Deep sleep important for brain to clear out toxins, study finds

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The depth of one's sleep can affect the brain's ability to adequately remove waste and toxic proteins, according to a new study published in the journal Science Advances.

An increase of toxic proteins such as beta amyloid and tau in the brain are often linked with Alzheimer's disease, according to a University of Rochester Medical Center news release.

The researchers injected six mice with six different anesthetic regimens to replicate different stages of sleep.

This was to identify if a certain phase of sleep could be associated with the glymphatic system, which the brain uses to clear waste.

The scientists determined the best glymphatic system activity takes place in the stage that was most similar to a human's deep, non REM, short-wave sleep, efficiently stimulating the cleaning process of the brain.

Mice that were given anesthetics which did not lead to slower brain activity had a decline in glymphatic activity, according to the study.

The study reinforces the link between poor sleep and Alzheimer's disease, and the importance of deep sleep for the brain's cleaning system to work effectively.

RUNDOWN SHOWS:
1. Monochrome avatar sleeping and the inside of the brain
2. Brain and an inset of beta amyloid and tau protein
3. Six mice and six syringes, brain and sleep waves
4. We see a brain and brain waves going through it

VOICEOVER (in English):
"According to a new study published in the journal Science Advances, the depth of one's sleep can affect the brain's ability to adequately remove waste and toxic proteins."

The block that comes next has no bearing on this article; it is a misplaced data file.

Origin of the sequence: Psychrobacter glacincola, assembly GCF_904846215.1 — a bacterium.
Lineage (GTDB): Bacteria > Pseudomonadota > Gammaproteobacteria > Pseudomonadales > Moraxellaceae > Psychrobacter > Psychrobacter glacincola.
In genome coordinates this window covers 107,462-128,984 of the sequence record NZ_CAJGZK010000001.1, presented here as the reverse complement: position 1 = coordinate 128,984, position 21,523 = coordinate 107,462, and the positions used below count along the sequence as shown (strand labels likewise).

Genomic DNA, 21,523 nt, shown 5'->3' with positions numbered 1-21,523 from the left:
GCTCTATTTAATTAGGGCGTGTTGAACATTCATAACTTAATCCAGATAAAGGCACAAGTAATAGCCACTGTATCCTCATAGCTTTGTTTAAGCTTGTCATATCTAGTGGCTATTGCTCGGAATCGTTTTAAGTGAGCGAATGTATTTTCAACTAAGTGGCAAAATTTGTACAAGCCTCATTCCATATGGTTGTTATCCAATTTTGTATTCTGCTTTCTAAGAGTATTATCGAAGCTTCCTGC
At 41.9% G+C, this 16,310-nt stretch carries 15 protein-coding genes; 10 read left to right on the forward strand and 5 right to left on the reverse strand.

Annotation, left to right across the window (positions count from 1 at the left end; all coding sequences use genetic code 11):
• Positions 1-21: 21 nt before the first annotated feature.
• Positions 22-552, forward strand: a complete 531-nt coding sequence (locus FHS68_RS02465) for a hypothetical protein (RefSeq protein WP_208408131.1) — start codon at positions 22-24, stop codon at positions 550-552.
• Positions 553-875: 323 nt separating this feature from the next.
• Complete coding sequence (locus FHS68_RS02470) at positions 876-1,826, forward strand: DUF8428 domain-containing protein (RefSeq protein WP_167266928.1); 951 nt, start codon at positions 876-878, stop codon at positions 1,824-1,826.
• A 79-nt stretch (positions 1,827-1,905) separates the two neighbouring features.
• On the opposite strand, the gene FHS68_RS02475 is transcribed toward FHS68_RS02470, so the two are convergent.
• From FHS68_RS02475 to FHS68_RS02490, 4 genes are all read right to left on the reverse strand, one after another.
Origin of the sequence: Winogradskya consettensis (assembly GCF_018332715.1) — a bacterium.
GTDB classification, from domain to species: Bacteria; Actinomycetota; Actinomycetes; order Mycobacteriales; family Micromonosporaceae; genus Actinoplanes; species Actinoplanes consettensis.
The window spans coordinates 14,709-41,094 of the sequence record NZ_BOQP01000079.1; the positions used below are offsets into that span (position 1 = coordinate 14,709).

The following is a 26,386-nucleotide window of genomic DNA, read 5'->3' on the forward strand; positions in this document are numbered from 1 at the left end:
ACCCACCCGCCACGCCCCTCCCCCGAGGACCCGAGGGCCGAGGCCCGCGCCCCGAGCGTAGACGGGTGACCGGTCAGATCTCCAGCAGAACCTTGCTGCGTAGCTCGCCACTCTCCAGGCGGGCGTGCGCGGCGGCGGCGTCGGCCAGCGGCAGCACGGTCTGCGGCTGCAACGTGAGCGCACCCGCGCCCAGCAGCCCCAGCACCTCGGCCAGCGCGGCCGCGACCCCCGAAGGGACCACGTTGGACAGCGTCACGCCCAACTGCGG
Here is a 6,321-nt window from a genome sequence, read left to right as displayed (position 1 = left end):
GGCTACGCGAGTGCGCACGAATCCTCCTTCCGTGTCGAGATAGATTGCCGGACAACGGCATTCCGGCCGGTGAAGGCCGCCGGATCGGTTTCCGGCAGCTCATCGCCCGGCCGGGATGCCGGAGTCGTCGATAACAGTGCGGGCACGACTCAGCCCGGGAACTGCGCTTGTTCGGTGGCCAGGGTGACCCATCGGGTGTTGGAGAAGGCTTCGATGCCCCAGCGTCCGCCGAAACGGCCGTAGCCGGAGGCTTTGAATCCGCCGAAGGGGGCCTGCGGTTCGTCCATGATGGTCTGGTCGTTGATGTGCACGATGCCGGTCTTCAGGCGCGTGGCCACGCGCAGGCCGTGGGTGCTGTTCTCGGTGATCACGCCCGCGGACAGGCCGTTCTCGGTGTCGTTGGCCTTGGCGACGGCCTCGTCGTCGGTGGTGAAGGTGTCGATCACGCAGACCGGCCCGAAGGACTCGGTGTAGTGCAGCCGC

"An increase of toxic proteins such as beta amyloid and tau in the brain are often linked with Alzheimer's disease, according to a University of Rochester Medical Center news release."

"The researchers injected six mice with six different anesthetic regimens to replicate different stages of sleep."

"This was to identify if a certain phase of sleep could be associated with the glymphatic system which the brain uses to clear waste."

"The scientists determined the best glymphatic system activity takes place in the stage that was most similar to a human's deep, non REM, short-wave sleep, efficiently stimulating the cleaning process of the brain."

"Mice that were given anesthetics that didn't lead to slower brain activity had a decline in glymphatic activity, according to the study."

SOURCES: Journal of Science Advances, University of Rochester Medical Center news release, New Atlas,
http://advances.sciencemag.org/content/5/2/eaav5447
https://www.urmc.rochester.edu/news/story/5508/not-all-sleep-is-equal-when-it-comes-to-cleaning-the-brain.aspx
https://newatlas.com/deep-slow-wave-sleep-brain-cleaning-alzheimers-dementia/58671/